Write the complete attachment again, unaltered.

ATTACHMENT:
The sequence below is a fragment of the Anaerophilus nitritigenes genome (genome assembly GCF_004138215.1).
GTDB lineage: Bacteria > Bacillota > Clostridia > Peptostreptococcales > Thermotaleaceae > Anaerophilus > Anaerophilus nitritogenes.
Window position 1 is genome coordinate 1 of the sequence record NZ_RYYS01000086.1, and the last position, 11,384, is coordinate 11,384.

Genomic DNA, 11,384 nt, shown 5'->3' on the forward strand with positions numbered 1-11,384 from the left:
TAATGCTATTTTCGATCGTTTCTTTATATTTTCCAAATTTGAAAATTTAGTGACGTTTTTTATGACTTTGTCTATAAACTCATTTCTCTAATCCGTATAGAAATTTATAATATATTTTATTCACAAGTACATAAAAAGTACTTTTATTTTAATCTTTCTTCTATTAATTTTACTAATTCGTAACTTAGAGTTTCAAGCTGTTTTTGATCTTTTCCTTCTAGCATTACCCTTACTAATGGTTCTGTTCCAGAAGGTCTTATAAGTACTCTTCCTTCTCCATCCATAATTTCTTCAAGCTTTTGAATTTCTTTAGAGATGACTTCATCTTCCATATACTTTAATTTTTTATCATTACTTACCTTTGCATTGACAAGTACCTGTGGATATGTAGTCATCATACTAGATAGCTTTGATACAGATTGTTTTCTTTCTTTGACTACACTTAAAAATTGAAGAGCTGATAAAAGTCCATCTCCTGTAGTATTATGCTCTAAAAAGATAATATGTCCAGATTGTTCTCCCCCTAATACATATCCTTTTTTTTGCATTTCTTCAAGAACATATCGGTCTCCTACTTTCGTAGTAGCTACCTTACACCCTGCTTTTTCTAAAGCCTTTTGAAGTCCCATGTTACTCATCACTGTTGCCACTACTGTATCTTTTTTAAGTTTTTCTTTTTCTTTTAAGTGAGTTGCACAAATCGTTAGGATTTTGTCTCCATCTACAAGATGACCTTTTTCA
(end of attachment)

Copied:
The sequence below is a fragment of the Anaerophilus nitritigenes genome (genome assembly GCF_004138215.1).
GTDB lineage: Bacteria > Bacillota > Clostridia > Peptostreptococcales > Thermotaleaceae > Anaerophilus > Anaerophilus nitritogenes.
Window position 1 is genome coordinate 1 of the sequence record NZ_RYYS01000086.1, and the last position, 11,384, is coordinate 11,384.

Genomic DNA, 11,384 nt, shown 5'->3' on the forward strand with positions numbered 1-11,384 from the left:
TAATGCTATTTTCGATCGTTTCTTTATATTTTCCAAATTTGAAAATTTAGTGACGTTTTTTATGACTTTGTCTATAAACTCATTTCTCTAATCCGTATAGAAATTTATAATATATTTTATTCACAAGTACATAAAAAGTACTTTTATTTTAATCTTTCTTCTATTAATTTTACTAATTCGTAACTTAGAGTTTCAAGCTGTTTTTGATCTTTTCCTTCTAGCATTACCCTTACTAATGGTTCTGTTCCAGAAGGTCTTATAAGTACTCTTCCTTCTCCATCCATAATTTCTTCAAGCTTTTGAATTTCTTTAGAGATGACTTCATCTTCCATATACTTTAATTTTTTATCATTACTTACCTTTGCATTGACAAGTACCTGTGGATATGTAGTCATCATACTAGATAGCTTTGATACAGATTGTTTTCTTTCTTTGACTACACTTAAAAATTGAAGAGCTGATAAAAGTCCATCTCCTGTAGTATTATGCTCTAAAAAGATAATATGTCCAGATTGTTCTCCCCCTAATACATATCCTTTTTTTTGCATTTCTTCAAGAACATATCGGTCTCCTACTTTCGTAGTAGCTACCTTACACCCTGCTTTTTCTAAAGCCTTTTGAAGTCCCATGTTACTCATCACTGTTGCCACTACTGTATCTTTTTTAAGTTTTTCTTTTTCTTTTAAGTGAGTTGCACAAATCGTTAGGATTTTGTCTCCATCTACAAGATGACCTTTTTCA